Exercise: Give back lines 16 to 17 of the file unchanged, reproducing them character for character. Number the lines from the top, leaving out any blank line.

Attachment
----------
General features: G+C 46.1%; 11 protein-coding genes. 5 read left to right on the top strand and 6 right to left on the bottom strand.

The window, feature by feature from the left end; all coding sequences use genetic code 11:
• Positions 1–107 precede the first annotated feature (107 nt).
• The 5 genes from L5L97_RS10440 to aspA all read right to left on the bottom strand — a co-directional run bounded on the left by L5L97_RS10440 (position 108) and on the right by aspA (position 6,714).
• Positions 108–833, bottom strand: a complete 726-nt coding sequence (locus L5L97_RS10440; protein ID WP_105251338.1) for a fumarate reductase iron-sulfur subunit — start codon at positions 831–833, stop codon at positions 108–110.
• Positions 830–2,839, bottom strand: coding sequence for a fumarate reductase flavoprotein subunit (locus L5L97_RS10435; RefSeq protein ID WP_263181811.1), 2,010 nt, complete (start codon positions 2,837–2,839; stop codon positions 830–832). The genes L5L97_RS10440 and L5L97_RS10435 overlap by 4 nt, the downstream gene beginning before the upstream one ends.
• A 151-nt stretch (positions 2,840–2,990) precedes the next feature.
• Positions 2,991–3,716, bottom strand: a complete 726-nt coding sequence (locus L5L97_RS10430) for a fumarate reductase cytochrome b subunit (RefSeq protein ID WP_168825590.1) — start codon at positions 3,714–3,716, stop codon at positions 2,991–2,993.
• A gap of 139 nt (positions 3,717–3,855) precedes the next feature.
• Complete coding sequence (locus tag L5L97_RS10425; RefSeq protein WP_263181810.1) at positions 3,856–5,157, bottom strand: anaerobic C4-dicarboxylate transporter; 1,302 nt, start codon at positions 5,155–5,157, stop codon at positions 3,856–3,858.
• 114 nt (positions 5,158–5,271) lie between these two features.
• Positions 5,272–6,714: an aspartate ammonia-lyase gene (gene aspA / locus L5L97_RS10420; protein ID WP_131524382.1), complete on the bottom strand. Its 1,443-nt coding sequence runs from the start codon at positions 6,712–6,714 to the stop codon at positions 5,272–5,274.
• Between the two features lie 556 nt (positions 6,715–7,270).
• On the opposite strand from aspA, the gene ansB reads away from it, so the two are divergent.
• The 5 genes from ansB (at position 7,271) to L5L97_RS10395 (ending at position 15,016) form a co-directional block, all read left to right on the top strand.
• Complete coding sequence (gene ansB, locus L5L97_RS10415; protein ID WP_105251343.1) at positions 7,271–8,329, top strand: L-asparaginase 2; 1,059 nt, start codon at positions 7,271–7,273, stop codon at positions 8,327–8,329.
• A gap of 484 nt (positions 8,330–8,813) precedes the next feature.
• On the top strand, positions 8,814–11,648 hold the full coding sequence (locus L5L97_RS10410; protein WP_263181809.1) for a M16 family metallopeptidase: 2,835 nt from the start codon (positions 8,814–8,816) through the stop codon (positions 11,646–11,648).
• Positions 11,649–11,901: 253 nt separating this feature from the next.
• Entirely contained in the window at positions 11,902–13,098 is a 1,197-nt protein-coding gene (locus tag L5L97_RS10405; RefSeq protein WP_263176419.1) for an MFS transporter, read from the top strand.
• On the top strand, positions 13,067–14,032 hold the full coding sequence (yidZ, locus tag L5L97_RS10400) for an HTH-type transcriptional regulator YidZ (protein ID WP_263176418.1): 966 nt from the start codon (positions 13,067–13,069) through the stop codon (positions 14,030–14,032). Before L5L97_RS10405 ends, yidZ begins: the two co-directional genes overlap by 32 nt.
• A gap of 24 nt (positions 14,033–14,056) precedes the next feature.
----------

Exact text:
• Complete coding sequence (gene ansB, locus L5L97_RS10415; protein ID WP_105251343.1) at positions 7,271–8,329, top strand: L-asparaginase 2; 1,059 nt, start codon at positions 7,271–7,273, stop codon at positions 8,327–8,329.
• A gap of 484 nt (positions 8,330–8,813) precedes the next feature.